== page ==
This professional image has a style that matches its subject: a 1949 Talbot-Lago with coachwork by Figoni & Falaschi.
It has what we believe to be a unique grille. These exotic cars often deviated from the classic Talbot-Lago radiator shell, but this one is especially dramatic, as is the rest of the car. This image in a 1949 French magazine is accompanied by a smaller picture of the rear of the car that shows its swooping fastback. The rear wheels are completely hidden behind spats with massive chrome embellishers that continue to the rear and climb up the curve of the rear fins. In our picture can just be seen the complete lack of side windows behind the doors; visibility has most certainly been sacrificed to style.
The caption to the original picture is enlightening: “[The car’s] line, sweeping to the rear, hides an enormous boot that embraces the spare wheels. Embedded headlights, rear wheels entirely covered, bumpers swollen into purely decorative forms. The streamlining is not without its disadvantages when the time comes to change a wheel.”
The Talbot-Lago T26 Grand Sport is a rarity amongst rarities. After the Second World War, the company produced a new design of engine by adding a twin-overhead-cam head to its earlier units, for use in its Record, made between 1946 and 1952, and the even more fabulous Grand Sport (1947–1954). The 4,483 cc six-cylinder produced 170 bhp in Record form and 190 in the Grand Sport.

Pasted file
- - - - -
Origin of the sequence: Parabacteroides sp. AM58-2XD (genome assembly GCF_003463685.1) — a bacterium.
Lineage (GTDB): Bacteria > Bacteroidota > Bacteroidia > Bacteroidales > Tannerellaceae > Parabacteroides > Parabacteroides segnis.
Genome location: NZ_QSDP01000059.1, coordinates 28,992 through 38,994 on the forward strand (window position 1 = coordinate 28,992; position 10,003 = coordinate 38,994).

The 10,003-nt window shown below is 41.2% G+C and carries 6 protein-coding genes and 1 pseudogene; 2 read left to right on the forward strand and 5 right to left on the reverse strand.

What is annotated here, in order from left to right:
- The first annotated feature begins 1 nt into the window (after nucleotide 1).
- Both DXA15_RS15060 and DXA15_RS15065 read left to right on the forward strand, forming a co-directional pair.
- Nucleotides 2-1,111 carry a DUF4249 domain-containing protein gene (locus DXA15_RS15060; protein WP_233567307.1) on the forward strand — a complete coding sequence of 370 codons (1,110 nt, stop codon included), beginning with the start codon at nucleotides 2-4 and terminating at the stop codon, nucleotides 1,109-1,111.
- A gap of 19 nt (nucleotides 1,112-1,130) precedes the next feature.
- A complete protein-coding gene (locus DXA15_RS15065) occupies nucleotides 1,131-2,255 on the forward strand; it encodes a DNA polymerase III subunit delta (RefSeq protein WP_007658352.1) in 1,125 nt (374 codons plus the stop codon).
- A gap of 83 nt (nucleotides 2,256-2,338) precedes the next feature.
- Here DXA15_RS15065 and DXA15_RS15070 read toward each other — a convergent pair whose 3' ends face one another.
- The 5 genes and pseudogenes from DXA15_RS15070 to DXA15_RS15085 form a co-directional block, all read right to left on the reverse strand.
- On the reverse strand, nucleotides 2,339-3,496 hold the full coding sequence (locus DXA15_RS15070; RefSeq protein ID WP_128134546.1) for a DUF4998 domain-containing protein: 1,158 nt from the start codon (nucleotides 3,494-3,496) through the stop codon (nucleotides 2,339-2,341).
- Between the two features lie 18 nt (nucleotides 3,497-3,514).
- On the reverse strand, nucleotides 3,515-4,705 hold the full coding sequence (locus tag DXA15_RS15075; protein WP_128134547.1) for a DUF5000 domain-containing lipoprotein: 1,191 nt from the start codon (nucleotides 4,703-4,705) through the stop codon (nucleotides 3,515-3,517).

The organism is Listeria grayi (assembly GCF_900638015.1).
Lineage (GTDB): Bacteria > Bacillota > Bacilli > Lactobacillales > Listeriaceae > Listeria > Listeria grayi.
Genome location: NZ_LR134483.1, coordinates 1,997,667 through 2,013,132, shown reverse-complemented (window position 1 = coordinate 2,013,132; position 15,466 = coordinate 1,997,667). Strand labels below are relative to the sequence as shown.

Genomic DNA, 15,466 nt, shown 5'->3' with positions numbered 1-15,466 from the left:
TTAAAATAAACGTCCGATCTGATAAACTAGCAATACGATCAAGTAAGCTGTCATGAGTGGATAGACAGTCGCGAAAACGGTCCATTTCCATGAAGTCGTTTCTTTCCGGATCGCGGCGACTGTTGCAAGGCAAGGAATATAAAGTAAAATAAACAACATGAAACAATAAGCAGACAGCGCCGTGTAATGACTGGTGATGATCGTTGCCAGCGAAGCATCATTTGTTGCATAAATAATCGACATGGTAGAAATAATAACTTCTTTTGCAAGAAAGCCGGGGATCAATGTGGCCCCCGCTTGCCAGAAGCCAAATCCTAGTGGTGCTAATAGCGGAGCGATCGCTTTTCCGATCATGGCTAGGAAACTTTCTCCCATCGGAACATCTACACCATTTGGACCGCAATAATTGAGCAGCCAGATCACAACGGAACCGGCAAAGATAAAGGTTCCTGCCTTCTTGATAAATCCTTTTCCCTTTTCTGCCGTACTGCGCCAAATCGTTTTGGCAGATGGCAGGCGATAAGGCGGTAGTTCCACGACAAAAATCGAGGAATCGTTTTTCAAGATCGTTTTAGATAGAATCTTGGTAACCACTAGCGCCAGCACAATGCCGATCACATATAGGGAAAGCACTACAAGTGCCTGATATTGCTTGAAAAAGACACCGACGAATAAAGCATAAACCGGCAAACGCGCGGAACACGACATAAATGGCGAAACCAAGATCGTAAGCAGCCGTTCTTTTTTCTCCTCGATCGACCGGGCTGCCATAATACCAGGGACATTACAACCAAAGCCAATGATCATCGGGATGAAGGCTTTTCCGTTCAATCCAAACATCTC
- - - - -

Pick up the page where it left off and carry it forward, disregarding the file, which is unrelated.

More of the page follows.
The Grand Sport model was launched in October 1947 as a shortened chassis. Only 12 were made during 1948, the model’s first full year of production. A top speed of around 124 mph was claimed, depending on the type of coachwork fitted, and the car was built for luxury or racing – Louis Rosier, with his son, won the 1950 Le Mans 24 Hour race in a Grand Sport. Whereas almost all Talbot-Lagos from the late1940s were clothed with Talbot bodies, the Grand Sports were only delivered as bare chassis for customers to clad with bespoke coachwork from the finest builders, such as Saoutchik, Franay, Oblin – and of course Figoni et Falaschi.
This magnificent example of the French luxury Grand Routier combined with the finest coachwork is a final flowering of a dying species. French government policy created a post-war tax regime that savagely penalised owners of cars with engines above two litres in size, and an Economic Plan that favoured only five car manufacturers. Talbot-Lago was not among them.